One of Chicago’s summer blessings are the tiny little urban farms that spring up year after year on disused plots of land across the city.
I’m a big fan of urban gardening. When I lived in Cincinnati, I grew corn in long plastic troughs on my balcony, and pumpkins that I was never able to harvest because the vines carried the fruit far into a neighboring tree. When I lived in Houston, my apartment balcony was filled with fruiting lime trees, and watermelons nestled in pantyhose slings tied to the railings. Those attracted the attention of a local television station and a countless number of small, green lizards.
Organizations like City Farm take it to the next level by turning vacant city lots into actual working farms. The produce is often planted by, and for, people living in the area. The goal is to directly impact Chicago’s “food desert” problem, and what’s left over can be sold to restaurants, hipsters, or anyone else interested in a nourishing nosh.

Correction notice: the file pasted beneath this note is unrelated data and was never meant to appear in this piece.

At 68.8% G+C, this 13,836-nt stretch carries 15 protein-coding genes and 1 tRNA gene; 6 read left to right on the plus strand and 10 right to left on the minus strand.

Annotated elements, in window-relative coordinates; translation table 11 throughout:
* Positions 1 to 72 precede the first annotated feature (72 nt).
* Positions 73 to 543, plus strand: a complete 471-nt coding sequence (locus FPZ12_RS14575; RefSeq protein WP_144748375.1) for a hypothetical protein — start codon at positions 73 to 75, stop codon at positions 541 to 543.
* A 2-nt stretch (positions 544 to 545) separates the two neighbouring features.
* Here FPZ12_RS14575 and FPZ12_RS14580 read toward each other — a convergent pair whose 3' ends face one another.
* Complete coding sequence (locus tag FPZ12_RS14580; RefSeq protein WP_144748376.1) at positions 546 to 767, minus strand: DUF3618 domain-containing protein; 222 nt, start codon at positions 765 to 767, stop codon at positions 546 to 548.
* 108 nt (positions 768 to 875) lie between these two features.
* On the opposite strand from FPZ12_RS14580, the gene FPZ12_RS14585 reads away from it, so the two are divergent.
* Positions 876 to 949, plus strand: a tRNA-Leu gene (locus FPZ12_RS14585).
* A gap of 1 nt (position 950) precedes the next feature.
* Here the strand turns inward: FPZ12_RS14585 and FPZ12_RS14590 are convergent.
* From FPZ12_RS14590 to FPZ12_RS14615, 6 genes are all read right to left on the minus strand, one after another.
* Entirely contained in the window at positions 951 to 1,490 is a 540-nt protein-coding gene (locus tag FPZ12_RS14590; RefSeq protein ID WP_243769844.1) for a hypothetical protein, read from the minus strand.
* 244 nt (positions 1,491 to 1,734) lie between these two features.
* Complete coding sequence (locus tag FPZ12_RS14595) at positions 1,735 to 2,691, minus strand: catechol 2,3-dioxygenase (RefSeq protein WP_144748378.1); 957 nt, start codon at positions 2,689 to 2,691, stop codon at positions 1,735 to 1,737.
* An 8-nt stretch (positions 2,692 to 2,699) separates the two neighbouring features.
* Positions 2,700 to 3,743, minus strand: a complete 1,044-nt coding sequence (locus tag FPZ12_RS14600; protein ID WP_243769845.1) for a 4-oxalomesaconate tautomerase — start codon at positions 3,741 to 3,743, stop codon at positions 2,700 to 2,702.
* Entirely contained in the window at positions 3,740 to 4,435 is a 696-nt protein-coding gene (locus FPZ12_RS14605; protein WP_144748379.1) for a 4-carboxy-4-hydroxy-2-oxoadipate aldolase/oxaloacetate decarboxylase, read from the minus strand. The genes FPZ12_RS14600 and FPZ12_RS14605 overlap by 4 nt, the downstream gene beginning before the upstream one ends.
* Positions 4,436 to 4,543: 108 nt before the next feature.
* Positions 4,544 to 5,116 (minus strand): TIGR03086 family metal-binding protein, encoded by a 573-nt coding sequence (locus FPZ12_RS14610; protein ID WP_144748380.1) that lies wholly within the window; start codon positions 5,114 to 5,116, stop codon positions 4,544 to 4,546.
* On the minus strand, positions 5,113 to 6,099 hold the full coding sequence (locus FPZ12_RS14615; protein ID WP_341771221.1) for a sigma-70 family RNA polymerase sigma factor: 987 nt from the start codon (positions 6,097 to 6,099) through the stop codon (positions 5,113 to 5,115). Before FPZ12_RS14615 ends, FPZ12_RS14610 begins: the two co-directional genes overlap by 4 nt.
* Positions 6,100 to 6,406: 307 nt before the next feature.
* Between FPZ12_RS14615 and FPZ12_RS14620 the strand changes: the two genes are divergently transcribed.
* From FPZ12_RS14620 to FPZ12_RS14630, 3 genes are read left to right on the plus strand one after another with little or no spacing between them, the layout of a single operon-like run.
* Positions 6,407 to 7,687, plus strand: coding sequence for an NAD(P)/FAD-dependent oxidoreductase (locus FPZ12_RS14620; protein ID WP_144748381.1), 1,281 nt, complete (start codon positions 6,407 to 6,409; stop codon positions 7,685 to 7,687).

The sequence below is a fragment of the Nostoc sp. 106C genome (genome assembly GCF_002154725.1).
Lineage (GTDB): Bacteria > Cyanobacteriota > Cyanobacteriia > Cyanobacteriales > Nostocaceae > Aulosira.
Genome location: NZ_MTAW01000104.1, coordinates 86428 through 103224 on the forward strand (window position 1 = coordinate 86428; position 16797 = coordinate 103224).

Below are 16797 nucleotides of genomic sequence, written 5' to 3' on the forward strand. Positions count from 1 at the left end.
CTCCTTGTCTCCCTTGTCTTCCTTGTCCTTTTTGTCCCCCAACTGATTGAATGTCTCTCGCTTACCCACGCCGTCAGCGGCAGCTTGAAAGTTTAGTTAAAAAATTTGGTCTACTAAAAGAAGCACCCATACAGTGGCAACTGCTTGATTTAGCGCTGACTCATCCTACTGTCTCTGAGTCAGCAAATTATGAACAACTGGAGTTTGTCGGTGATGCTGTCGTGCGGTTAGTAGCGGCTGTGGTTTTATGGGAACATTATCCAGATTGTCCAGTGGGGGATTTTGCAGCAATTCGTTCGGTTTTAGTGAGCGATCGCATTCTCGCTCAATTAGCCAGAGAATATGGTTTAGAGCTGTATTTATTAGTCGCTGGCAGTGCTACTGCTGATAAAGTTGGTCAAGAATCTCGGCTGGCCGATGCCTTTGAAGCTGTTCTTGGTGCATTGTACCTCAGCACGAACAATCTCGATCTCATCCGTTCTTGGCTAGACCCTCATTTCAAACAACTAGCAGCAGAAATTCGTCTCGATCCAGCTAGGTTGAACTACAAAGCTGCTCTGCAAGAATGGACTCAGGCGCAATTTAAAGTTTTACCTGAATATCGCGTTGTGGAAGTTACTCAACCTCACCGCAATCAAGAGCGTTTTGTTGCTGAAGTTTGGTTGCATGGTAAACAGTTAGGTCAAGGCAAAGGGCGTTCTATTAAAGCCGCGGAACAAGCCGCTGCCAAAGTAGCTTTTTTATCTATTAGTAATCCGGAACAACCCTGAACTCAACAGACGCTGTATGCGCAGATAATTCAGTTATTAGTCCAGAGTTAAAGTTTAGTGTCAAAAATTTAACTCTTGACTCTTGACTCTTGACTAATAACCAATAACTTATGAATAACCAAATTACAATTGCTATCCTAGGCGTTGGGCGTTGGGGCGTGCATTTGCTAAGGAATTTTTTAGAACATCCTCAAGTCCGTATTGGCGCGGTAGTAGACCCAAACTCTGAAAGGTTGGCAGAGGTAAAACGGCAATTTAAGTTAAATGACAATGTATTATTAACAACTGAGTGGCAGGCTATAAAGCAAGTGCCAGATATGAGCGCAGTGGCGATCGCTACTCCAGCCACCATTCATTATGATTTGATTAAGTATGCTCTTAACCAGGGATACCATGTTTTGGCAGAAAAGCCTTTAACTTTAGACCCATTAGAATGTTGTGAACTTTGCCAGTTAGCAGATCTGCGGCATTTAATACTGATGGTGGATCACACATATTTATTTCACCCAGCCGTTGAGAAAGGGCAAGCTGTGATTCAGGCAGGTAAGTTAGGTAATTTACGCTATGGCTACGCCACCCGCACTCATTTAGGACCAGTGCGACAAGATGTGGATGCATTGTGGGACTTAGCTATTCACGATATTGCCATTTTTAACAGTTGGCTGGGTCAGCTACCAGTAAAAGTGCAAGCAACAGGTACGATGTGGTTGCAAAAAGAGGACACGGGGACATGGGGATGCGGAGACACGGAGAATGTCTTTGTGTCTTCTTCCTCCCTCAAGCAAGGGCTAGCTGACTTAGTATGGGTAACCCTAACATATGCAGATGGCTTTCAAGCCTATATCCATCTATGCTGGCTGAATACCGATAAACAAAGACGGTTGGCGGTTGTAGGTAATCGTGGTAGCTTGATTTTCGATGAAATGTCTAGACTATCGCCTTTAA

But recently, paperwork showed up in Chicago City Hall that makes it look like this will be the last season for one of the city’s most visible urban farms.
The paperwork seeks permissions to build an eight-story residential building on the triangle of land formed by the intersection of West Division Street, North Clybourn Avenue, and North Cleveland Avenue.
The land is currently owned by the City of Chicago, but the developer is Citydiv, based in suburban Northbrook.
The new building will be about 80 feet tall, with 82 residences on seven floors over a level of ground floor retail. Here are the specs:
- Residences: 82
- Parking: 78 spaces
- Loading docks: 1
- Lot size: 42,574 square feet
- Retail space: 18,000 square feet
- Building height: 80 feet
- Architecture firm: Pappageorge Haymes
We reached out to CityFarm to see if it plans to relocate its popular urban farm to a new vacant lot nearby, but haven’t heard back yet.